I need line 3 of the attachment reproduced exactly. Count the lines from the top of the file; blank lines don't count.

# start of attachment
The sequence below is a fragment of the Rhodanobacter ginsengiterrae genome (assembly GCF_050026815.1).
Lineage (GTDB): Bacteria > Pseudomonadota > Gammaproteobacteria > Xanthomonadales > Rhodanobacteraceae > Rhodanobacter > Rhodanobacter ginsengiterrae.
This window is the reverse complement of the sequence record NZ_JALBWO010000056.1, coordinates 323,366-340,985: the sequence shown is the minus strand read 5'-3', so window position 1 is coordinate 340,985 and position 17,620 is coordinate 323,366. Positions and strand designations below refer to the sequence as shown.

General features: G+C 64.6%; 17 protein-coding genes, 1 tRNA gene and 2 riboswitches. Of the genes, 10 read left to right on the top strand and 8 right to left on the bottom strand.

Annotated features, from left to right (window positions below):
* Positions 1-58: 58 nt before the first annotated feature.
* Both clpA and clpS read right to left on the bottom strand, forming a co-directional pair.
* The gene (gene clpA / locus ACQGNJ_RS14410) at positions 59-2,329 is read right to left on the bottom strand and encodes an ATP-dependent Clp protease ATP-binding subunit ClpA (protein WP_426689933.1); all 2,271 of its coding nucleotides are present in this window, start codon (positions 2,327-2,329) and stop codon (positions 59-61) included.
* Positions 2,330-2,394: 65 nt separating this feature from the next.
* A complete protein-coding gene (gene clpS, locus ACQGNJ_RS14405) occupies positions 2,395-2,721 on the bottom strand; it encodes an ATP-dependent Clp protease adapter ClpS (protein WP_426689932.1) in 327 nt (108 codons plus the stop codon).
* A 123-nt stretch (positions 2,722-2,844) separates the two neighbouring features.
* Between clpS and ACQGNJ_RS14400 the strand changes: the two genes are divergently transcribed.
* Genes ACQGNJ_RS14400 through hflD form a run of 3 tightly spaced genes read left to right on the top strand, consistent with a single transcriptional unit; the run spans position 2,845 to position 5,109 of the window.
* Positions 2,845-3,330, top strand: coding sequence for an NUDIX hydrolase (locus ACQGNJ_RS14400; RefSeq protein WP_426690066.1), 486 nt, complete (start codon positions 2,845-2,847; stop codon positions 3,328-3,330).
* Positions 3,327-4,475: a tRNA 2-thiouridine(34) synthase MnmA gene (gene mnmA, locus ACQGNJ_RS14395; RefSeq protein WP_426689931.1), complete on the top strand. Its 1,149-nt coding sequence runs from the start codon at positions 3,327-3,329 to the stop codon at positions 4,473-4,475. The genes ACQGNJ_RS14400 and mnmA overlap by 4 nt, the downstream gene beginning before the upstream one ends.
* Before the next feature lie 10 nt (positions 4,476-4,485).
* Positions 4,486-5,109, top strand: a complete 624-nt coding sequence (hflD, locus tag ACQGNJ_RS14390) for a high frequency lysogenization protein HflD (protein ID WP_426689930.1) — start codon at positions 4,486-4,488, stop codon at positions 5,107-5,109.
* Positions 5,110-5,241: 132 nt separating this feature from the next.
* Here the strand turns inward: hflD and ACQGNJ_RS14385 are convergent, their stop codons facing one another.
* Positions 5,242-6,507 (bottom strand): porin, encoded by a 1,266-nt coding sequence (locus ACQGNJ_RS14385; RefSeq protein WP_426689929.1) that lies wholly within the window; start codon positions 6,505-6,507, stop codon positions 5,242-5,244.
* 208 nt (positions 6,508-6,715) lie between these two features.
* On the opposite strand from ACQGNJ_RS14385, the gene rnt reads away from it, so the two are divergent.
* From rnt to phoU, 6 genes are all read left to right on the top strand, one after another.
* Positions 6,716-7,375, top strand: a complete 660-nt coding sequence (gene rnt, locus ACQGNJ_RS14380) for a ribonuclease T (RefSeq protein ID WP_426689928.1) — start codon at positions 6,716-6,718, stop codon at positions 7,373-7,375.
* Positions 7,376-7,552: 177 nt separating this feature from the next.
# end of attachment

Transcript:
This window is the reverse complement of the sequence record NZ_JALBWO010000056.1, coordinates 323,366-340,985: the sequence shown is the minus strand read 5'-3', so window position 1 is coordinate 340,985 and position 17,620 is coordinate 323,366. Positions and strand designations below refer to the sequence as shown.